The Sonnets

Western Harbour Blues

Written by: TL on 28/10/2010 21:40:44

I've said it before, and I'll readily say it again. Some band and labels must not even spend a minute figuring out what kind of site we are, before they start shipping us promos, evidenced by the occasional release finding its way here, having not the slightest to do with the term 'rock'. Enter The Sonnets, a Swedish four-piece whose myspace not only betrays that they openly think of themselves as a pop band, it also features photos of the band that will have most traditional rock-type-people rolling their eyes.

I know, I know, music isn't all about appearances, and I do not currently hold a patent on the definition of what rock music is, but since I'm reviewing, let me suggest just one universal ground rule: For me to consider music rock, it must at the very least contain some sort of feeling of adversity, of frustration or struggle - A sense of, as Jack Black once put it "sticking it to the man".

Hence my confusion when a promo like this shows up, sounding like an indie-fied, Wham-style, retro-80's yuppie pop, and giving off vibes that makes me feel like sipping some G&T while admiring my yacht, anchored as it is in the cove which is part of my view, as I relax by the poolside in the garden of my second French summer home.

I'm being harsh, I know, but even if I have some good things to say about The Sonnets, I can't quite help but to think that this music is lost on our site's audience. That's just what tends to happen when guitars are hardly noticed, because a band chooses to send horns and keys running away with the listener's attention, and when everything seems chilled and nothing is at stake.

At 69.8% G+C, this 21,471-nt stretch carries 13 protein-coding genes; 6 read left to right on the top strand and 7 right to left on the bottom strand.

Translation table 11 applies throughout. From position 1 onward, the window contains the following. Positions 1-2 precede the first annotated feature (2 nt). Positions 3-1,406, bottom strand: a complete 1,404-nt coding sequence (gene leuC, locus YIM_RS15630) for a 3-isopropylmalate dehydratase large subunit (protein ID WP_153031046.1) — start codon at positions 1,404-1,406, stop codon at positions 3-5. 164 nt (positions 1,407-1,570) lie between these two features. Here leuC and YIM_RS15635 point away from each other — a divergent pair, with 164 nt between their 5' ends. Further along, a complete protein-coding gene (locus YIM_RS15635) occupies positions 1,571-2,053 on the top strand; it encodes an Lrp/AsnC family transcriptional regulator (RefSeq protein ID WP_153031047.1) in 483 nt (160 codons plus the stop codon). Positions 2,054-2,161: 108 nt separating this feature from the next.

If however, you are not, as I expect, scared off by such a presentation, you could possibly join me in enjoying this as casual background music, for moments when your ears just aren't in the mood for the usual beating. In that case, maybe you'll feel like me, that there's a chance this band could gain interest, if they let just a bit more drama into their songs, or that you can otherwise at least appreciate them, for the fact that their very indie-sounding singer does in fact manage to cast a bit of charisma over the soundscape. However, even if I am in the mood for something less guitar-y, I personally am definitely not done listening to Vampire Weekend, and if it's relaxation I crave, I dare say DR would know at least a dozen post-rock bands that would do the job, and be more relevant to our site. What I'm essentially trying to say is, that even though this isn't really bad music at all, I have a hard time seeing a Rockfreaks-reader caring for it.


Download: The Blue Train, New Fire In the City, Psalm For Summer
For The Fans Of: Vampire Weekend, Joey Groon, Wham,

Release Date 01.10.2010
Despotz Records

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